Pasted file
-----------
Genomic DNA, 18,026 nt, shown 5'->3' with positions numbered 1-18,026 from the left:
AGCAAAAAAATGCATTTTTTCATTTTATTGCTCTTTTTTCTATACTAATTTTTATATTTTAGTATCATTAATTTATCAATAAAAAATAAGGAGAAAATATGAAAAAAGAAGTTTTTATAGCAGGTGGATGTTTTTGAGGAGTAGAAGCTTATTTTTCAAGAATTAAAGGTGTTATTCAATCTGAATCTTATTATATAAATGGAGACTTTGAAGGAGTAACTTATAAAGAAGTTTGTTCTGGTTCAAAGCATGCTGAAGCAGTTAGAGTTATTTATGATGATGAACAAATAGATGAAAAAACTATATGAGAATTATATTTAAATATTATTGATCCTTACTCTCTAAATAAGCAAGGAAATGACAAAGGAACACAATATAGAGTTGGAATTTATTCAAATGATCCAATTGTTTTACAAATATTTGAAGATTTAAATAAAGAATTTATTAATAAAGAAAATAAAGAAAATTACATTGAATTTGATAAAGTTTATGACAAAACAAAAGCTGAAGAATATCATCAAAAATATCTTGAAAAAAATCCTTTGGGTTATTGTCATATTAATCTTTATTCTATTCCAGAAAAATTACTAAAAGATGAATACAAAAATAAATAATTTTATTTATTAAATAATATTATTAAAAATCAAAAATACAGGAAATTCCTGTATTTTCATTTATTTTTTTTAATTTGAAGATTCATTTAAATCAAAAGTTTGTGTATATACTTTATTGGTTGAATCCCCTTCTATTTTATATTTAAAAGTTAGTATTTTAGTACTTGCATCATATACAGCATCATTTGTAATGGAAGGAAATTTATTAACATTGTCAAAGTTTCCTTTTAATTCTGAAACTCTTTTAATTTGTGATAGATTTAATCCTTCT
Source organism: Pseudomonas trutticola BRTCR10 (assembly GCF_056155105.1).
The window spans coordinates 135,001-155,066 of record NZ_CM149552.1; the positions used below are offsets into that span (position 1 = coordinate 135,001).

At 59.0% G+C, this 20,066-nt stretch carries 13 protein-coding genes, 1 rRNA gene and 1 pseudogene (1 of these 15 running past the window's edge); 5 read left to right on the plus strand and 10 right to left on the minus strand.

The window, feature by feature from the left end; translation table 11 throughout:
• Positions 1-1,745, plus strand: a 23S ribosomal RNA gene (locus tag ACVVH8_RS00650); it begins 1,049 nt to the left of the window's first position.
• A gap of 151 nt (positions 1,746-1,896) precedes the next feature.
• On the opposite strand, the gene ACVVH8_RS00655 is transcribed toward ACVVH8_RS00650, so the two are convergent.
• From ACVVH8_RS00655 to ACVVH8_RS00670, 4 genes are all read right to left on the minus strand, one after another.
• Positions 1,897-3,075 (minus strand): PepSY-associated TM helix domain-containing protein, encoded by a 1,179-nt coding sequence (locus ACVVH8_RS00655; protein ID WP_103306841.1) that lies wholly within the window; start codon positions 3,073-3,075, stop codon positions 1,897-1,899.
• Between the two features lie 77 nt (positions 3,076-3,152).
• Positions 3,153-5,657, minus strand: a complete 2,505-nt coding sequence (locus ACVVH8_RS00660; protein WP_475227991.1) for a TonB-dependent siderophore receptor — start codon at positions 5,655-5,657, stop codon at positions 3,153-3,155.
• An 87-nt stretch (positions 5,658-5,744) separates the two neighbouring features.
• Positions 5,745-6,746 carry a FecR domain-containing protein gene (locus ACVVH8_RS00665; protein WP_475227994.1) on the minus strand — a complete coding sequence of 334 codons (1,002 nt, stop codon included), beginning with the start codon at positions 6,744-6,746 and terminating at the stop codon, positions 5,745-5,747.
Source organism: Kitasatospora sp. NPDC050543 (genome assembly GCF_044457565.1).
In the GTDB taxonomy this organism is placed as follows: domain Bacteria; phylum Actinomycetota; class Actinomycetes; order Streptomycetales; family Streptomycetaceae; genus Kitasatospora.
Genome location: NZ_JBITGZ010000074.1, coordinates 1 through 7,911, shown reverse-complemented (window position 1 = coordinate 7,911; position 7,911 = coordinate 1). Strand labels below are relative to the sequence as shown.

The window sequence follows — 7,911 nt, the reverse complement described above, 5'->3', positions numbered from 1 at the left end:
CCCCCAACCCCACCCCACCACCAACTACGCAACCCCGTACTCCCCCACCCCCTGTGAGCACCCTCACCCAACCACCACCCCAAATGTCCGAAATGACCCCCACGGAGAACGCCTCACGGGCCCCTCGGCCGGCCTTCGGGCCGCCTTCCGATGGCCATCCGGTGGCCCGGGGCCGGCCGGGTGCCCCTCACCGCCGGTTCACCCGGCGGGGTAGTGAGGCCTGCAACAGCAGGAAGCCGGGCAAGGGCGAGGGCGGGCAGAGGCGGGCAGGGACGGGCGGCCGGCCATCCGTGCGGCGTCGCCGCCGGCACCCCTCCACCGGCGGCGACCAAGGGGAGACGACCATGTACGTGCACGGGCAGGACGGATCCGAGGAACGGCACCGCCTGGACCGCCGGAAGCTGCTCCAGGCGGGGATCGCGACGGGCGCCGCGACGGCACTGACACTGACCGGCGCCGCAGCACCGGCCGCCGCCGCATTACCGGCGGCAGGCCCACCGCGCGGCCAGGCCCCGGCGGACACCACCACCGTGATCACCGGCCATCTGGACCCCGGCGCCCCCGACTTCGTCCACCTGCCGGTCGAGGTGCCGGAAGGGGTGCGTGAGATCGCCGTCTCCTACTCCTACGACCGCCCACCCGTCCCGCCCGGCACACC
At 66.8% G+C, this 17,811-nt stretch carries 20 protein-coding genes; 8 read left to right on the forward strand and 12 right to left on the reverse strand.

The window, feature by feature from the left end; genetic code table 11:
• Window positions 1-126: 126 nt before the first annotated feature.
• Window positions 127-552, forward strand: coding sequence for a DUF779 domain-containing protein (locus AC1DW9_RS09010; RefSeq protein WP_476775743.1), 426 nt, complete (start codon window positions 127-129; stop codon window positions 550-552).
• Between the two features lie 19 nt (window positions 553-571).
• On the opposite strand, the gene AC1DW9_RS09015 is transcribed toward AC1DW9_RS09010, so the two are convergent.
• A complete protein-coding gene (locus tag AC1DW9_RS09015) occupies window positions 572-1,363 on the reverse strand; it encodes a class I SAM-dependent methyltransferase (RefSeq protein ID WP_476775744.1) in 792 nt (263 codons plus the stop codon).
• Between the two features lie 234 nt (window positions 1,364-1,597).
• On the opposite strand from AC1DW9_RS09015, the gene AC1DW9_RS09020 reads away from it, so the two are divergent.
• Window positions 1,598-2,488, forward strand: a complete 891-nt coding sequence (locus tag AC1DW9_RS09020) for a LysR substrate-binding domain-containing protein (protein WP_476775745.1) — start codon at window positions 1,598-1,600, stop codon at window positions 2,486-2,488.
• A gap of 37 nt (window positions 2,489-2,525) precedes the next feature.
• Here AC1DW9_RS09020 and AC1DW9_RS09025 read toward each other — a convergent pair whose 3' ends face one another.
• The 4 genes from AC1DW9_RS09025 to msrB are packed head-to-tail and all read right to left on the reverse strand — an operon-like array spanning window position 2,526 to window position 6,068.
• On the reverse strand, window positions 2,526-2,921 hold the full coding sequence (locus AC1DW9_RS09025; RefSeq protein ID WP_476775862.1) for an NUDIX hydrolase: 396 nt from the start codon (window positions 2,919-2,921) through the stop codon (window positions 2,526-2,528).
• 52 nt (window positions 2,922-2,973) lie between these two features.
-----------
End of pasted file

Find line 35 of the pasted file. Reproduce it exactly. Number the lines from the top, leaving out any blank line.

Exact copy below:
• 52 nt (window positions 2,922-2,973) lie between these two features.